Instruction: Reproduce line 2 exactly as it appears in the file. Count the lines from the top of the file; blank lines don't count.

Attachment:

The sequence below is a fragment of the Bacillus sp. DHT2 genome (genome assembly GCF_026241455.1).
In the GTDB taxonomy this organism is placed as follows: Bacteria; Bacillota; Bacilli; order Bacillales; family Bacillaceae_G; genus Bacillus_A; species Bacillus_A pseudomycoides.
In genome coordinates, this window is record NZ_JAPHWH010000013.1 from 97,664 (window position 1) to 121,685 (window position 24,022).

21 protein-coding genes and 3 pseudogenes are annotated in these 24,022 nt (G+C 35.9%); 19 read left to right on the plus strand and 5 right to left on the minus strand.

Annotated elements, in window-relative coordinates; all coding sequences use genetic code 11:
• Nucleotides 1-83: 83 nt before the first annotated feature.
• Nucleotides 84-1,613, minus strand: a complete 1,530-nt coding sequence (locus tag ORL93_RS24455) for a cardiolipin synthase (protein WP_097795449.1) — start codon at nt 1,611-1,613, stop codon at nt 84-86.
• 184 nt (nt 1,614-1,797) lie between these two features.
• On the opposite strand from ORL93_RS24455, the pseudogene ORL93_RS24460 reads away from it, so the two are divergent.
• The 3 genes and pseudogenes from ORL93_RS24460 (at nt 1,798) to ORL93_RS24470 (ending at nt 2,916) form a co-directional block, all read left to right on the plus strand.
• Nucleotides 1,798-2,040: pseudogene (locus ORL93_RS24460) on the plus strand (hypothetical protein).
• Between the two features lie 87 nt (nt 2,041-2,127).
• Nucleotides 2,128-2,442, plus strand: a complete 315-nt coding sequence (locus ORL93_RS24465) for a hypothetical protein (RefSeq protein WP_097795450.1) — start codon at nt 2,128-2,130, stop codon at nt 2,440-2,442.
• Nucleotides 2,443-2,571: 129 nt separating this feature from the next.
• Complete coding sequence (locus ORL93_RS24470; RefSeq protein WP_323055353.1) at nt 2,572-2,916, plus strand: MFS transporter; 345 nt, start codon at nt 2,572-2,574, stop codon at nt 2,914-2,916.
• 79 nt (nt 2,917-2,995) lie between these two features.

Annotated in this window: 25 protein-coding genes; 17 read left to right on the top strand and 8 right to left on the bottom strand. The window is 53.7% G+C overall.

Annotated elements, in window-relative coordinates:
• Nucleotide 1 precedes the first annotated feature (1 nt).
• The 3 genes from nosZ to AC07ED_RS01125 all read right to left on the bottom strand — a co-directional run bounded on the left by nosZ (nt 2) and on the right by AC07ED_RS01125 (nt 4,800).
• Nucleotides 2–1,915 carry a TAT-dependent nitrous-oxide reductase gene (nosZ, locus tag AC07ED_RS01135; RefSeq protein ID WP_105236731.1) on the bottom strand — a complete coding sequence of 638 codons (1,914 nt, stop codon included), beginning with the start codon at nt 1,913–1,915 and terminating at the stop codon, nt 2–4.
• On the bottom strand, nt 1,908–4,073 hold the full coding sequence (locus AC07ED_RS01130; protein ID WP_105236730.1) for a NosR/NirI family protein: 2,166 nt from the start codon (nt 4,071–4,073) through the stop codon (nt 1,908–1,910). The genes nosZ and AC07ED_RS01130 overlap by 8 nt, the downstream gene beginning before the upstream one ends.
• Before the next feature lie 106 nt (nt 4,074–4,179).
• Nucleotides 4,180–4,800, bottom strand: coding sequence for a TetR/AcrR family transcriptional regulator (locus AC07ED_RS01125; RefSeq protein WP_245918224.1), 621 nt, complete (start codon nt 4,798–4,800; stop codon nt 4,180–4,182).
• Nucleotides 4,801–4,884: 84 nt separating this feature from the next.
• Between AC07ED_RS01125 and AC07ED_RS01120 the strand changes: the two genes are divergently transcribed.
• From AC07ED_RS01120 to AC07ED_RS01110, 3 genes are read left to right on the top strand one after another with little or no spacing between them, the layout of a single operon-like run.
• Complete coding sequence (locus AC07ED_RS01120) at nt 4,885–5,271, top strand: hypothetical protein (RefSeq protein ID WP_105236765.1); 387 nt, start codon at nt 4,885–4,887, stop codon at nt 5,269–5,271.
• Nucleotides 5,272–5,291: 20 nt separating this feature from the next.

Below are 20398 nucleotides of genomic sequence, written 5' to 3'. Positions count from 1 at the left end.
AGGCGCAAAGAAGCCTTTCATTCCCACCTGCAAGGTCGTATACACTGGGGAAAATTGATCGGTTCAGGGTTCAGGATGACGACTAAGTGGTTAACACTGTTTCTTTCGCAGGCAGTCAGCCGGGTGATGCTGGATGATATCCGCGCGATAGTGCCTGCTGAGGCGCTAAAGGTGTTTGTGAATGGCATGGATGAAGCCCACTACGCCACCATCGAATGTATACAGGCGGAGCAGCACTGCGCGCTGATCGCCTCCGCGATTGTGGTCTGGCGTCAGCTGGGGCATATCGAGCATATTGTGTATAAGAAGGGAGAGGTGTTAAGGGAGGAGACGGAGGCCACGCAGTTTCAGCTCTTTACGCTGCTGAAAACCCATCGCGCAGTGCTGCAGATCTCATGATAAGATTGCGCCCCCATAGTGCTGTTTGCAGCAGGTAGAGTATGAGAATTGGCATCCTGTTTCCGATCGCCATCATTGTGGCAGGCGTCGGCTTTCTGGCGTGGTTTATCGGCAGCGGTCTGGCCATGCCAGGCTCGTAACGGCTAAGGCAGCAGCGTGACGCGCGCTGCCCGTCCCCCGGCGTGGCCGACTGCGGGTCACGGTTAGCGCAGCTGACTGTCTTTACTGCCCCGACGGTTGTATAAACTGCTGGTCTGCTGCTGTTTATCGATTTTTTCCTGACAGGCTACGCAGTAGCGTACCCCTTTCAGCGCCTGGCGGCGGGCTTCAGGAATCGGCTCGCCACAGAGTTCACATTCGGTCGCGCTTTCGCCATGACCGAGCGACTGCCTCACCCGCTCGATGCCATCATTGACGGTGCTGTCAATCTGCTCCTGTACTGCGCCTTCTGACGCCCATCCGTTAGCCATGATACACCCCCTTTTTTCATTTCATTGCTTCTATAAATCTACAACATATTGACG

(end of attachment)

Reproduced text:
In the GTDB taxonomy this organism is placed as follows: Bacteria; Bacillota; Bacilli; order Bacillales; family Bacillaceae_G; genus Bacillus_A; species Bacillus_A pseudomycoides.